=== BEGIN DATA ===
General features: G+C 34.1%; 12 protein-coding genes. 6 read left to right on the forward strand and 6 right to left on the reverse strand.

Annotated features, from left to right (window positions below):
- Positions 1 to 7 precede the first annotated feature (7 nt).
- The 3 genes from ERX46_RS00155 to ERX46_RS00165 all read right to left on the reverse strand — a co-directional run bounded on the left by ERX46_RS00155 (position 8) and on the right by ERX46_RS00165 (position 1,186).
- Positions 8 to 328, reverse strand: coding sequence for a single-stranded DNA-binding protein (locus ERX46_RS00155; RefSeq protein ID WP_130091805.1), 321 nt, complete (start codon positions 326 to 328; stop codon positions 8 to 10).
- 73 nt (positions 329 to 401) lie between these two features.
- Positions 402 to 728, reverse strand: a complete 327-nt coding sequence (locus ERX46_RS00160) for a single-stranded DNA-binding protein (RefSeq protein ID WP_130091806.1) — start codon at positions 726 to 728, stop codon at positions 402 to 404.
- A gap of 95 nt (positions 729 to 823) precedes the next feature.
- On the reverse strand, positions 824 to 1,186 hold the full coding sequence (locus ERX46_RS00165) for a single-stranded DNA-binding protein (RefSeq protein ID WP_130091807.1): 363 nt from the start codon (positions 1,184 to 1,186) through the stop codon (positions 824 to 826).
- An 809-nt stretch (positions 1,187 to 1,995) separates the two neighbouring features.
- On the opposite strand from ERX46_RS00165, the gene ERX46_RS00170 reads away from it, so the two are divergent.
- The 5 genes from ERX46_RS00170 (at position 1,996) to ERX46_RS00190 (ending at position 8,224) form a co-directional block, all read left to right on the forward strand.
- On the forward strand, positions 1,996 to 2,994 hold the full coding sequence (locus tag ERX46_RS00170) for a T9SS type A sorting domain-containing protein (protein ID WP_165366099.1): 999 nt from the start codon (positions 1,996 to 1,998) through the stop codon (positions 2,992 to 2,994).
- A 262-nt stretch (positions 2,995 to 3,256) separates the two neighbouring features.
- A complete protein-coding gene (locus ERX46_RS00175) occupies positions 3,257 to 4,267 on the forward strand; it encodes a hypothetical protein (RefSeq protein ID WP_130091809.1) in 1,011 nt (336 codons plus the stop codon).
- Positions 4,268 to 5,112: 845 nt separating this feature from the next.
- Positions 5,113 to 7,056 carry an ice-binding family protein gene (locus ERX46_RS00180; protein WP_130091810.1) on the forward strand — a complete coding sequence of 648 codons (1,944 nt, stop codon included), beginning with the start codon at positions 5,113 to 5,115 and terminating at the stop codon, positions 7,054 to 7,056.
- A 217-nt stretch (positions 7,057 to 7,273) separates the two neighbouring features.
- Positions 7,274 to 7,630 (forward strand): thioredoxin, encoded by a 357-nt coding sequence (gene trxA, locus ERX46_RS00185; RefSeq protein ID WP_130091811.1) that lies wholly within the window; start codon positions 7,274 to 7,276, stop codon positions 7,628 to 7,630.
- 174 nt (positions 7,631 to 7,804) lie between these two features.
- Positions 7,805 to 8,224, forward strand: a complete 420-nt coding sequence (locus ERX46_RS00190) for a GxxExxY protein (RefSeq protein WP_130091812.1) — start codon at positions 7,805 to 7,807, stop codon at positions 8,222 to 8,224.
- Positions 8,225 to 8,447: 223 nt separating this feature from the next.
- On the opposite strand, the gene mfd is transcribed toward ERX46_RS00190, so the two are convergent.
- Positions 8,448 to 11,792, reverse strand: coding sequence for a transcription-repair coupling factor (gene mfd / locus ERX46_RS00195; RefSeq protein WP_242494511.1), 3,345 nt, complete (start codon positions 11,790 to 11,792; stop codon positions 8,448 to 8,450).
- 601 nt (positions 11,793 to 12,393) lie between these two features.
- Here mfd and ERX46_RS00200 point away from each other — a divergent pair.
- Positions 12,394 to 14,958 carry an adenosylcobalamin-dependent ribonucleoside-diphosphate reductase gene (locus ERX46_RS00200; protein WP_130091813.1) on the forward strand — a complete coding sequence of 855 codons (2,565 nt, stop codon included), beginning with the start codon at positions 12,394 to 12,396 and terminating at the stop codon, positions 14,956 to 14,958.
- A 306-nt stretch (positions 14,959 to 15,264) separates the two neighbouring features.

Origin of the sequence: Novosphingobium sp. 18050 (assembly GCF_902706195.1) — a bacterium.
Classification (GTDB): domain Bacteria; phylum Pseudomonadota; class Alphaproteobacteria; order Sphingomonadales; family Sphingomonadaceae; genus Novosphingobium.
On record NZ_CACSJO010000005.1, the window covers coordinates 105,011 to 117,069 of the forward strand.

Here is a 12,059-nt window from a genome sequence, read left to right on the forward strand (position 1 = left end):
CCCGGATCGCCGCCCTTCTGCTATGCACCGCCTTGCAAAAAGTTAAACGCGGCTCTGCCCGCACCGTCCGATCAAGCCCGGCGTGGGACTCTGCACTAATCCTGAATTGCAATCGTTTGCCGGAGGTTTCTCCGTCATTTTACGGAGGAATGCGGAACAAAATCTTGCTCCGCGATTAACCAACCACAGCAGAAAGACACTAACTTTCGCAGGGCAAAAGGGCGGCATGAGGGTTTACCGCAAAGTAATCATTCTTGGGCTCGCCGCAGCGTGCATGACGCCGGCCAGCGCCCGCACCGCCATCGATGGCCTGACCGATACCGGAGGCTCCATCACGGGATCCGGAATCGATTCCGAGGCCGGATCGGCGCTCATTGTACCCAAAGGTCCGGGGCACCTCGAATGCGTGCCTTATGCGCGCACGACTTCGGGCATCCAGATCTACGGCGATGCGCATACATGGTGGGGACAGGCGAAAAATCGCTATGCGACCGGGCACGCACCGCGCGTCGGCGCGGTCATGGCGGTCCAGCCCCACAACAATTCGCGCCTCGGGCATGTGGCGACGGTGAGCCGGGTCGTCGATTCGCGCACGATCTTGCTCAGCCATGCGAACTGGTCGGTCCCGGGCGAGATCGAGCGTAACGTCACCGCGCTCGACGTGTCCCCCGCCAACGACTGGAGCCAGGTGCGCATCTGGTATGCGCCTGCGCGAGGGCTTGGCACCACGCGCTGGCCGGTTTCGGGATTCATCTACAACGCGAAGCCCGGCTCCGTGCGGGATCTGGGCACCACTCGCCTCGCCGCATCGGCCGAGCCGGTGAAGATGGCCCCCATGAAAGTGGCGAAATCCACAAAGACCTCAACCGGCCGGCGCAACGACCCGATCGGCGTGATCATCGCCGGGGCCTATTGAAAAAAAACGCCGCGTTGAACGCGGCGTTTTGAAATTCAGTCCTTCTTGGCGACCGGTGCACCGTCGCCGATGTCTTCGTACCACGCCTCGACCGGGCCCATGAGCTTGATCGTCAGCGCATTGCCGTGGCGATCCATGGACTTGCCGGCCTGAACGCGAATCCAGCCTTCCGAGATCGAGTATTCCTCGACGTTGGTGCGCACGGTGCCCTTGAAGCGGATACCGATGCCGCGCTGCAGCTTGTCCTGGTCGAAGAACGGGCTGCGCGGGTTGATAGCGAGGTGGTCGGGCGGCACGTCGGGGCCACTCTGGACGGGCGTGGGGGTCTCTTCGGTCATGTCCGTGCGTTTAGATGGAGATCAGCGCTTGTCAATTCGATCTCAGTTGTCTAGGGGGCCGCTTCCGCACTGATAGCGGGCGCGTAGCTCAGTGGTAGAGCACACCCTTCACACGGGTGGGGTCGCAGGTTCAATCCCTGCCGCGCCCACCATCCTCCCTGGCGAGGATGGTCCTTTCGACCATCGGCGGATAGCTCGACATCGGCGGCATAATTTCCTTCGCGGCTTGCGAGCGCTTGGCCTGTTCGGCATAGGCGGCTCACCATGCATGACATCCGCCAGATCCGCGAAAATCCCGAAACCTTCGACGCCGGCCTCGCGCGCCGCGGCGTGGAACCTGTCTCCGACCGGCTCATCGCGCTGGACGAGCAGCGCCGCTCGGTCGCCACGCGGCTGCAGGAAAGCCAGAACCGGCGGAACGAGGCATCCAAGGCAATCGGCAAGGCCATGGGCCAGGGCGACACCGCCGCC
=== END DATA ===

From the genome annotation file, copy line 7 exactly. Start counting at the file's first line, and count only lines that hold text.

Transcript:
- Positions 402 to 728, reverse strand: a complete 327-nt coding sequence (locus ERX46_RS00160) for a single-stranded DNA-binding protein (RefSeq protein ID WP_130091806.1) — start codon at positions 726 to 728, stop codon at positions 402 to 404.